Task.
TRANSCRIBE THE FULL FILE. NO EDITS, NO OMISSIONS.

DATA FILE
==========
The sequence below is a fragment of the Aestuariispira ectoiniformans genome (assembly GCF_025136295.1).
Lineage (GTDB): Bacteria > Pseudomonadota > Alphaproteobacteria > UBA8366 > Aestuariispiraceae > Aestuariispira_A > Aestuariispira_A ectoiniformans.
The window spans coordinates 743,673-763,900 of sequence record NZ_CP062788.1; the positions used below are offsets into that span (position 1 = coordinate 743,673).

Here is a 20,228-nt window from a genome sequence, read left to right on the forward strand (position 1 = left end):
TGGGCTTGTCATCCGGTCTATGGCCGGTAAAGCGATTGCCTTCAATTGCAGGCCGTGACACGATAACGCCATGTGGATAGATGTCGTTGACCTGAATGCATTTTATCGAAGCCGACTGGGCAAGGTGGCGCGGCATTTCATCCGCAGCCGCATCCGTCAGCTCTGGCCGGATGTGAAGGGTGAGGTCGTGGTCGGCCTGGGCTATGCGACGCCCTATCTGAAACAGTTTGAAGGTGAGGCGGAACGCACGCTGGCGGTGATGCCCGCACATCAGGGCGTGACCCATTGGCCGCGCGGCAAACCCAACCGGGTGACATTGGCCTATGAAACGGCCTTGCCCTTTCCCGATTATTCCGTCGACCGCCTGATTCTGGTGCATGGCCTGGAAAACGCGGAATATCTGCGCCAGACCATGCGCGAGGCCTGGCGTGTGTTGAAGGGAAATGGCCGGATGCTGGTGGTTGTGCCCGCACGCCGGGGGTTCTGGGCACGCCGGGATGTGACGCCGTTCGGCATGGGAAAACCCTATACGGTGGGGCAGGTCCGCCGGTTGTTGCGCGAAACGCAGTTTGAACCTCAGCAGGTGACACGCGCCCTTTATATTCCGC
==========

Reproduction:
The sequence below is a fragment of the Aestuariispira ectoiniformans genome (assembly GCF_025136295.1).
Lineage (GTDB): Bacteria > Pseudomonadota > Alphaproteobacteria > UBA8366 > Aestuariispiraceae > Aestuariispira_A > Aestuariispira_A ectoiniformans.
The window spans coordinates 743,673-763,900 of sequence record NZ_CP062788.1; the positions used below are offsets into that span (position 1 = coordinate 743,673).

Here is a 20,228-nt window from a genome sequence, read left to right on the forward strand (position 1 = left end):
TGGGCTTGTCATCCGGTCTATGGCCGGTAAAGCGATTGCCTTCAATTGCAGGCCGTGACACGATAACGCCATGTGGATAGATGTCGTTGACCTGAATGCATTTTATCGAAGCCGACTGGGCAAGGTGGCGCGGCATTTCATCCGCAGCCGCATCCGTCAGCTCTGGCCGGATGTGAAGGGTGAGGTCGTGGTCGGCCTGGGCTATGCGACGCCCTATCTGAAACAGTTTGAAGGTGAGGCGGAACGCACGCTGGCGGTGATGCCCGCACATCAGGGCGTGACCCATTGGCCGCGCGGCAAACCCAACCGGGTGACATTGGCCTATGAAACGGCCTTGCCCTTTCCCGATTATTCCGTCGACCGCCTGATTCTGGTGCATGGCCTGGAAAACGCGGAATATCTGCGCCAGACCATGCGCGAGGCCTGGCGTGTGTTGAAGGGAAATGGCCGGATGCTGGTGGTTGTGCCCGCACGCCGGGGGTTCTGGGCACGCCGGGATGTGACGCCGTTCGGCATGGGAAAACCCTATACGGTGGGGCAGGTCCGCCGGTTGTTGCGCGAAACGCAGTTTGAACCTCAGCAGGTGACACGCGCCCTTTATATTCCGC